Wednesday, January 22, 2014

It's January 22, and don't tell anyone, but I think I'm finally over that incredibly nasty cold.   

My condolences to anyone else who has this sucker right now. 

With that said, let's get back to the business of earning our CCENT and CCNA in 2014!

Here's a new set of CCENT and CCNA Flash Card practice exam questions for you to help you do just that, and I've posted some bonus videos as well.   

Allow me to take a moment to thank you for making my three CCNA Success books on Amazon into Amazon Bestsellers...

... and if you don't have yours yet, take a moment and make it happen right now!   No Kindle required - just use any of the free Kindle Apps!

Get an additional 150+ binary and subnetting practice questions for about three cents each with my Binary Math Success ebook!

Let's get to today's Flash Card questions!

1.  What's indicated by the Frame Relay acronym "DE"?

2.  This particular type of Frame Relay message is exchanged by the DTE and DCE, and is the keepalive for Frame Relay.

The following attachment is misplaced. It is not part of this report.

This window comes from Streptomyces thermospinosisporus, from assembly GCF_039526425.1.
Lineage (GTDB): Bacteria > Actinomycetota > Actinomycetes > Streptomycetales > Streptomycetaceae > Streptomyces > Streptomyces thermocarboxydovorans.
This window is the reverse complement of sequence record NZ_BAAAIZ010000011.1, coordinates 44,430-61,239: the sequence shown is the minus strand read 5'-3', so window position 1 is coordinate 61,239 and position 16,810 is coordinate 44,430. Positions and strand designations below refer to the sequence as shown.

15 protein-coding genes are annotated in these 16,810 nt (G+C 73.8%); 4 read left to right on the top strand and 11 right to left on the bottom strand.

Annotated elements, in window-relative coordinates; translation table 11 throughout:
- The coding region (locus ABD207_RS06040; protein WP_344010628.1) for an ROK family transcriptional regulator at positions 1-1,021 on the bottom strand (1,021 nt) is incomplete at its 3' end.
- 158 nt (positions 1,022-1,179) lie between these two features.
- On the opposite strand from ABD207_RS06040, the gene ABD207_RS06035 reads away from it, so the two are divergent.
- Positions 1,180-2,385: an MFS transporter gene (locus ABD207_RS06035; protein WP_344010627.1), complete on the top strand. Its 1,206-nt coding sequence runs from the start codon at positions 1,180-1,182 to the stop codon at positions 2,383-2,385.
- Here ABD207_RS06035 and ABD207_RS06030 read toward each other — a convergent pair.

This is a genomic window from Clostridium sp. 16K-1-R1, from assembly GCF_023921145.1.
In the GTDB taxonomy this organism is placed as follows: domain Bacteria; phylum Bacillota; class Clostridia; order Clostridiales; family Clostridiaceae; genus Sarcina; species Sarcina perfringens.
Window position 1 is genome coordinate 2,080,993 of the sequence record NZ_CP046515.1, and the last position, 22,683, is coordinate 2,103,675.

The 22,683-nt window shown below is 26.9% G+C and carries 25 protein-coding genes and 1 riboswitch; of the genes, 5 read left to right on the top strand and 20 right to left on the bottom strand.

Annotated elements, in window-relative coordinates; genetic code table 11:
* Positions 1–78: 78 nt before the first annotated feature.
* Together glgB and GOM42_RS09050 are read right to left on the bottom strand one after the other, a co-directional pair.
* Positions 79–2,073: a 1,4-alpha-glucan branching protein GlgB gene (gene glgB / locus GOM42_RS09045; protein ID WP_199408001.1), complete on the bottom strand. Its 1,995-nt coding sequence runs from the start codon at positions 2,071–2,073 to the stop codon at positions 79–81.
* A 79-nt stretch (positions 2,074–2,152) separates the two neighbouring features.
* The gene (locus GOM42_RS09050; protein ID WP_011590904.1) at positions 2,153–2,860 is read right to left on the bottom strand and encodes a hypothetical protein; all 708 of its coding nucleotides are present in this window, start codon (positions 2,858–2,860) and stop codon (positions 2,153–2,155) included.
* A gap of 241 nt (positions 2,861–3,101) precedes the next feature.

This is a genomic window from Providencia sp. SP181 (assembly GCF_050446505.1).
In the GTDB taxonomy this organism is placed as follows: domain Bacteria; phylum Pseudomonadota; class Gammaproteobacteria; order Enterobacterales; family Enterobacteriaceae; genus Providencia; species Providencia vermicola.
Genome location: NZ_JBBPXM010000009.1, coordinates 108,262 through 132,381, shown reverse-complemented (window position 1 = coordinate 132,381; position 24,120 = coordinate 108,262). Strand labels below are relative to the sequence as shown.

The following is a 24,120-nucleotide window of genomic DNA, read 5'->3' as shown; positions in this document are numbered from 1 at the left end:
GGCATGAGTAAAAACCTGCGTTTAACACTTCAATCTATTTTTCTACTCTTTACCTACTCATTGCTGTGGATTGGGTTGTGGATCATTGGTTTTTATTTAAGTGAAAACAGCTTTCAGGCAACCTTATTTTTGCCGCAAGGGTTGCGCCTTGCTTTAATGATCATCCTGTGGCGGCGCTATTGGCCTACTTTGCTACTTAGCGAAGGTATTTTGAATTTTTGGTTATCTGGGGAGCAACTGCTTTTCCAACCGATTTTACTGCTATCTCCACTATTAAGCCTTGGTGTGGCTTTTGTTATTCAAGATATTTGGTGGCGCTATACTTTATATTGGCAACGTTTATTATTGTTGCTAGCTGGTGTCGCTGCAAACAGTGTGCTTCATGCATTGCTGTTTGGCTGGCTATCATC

3.  If there's a mismatch with the message type mentioned in Question 2,  "show interface serial" will indicate what status regarding the physical and logical state of the interface?

4.  The binary string representing the decimal 211.

5.  The decimal represented by the binary string 00110011.

Answers right after this important message about your CCENT and CCNA exam success in 2014!

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And now... the answers!

1.   The Frame Relay acronym "DE" stands for Discard Eligible.  When a frame has the DE bit set, that means this frame can be dropped when the congestion level demands that some traffic be dropped.

2.  The Local Management Interface (LMI) is exchanged between our DTE and DCE, and if that LMI isn't successfully exchanged, the line protocol will drop....

3.   ... and "show interface serial" will display "Serial0 is up, line protocol is down" as a result.

4.  For 211, the binary string will have the 128, 64, 16, 2, and 1 bits set, so it'll read 11010011.

5.   The string 00110011 has the 32, 16, 2, and 1 bits set.  Just add 'em up and you have 51.

See you later today with a new video!

Chris B.

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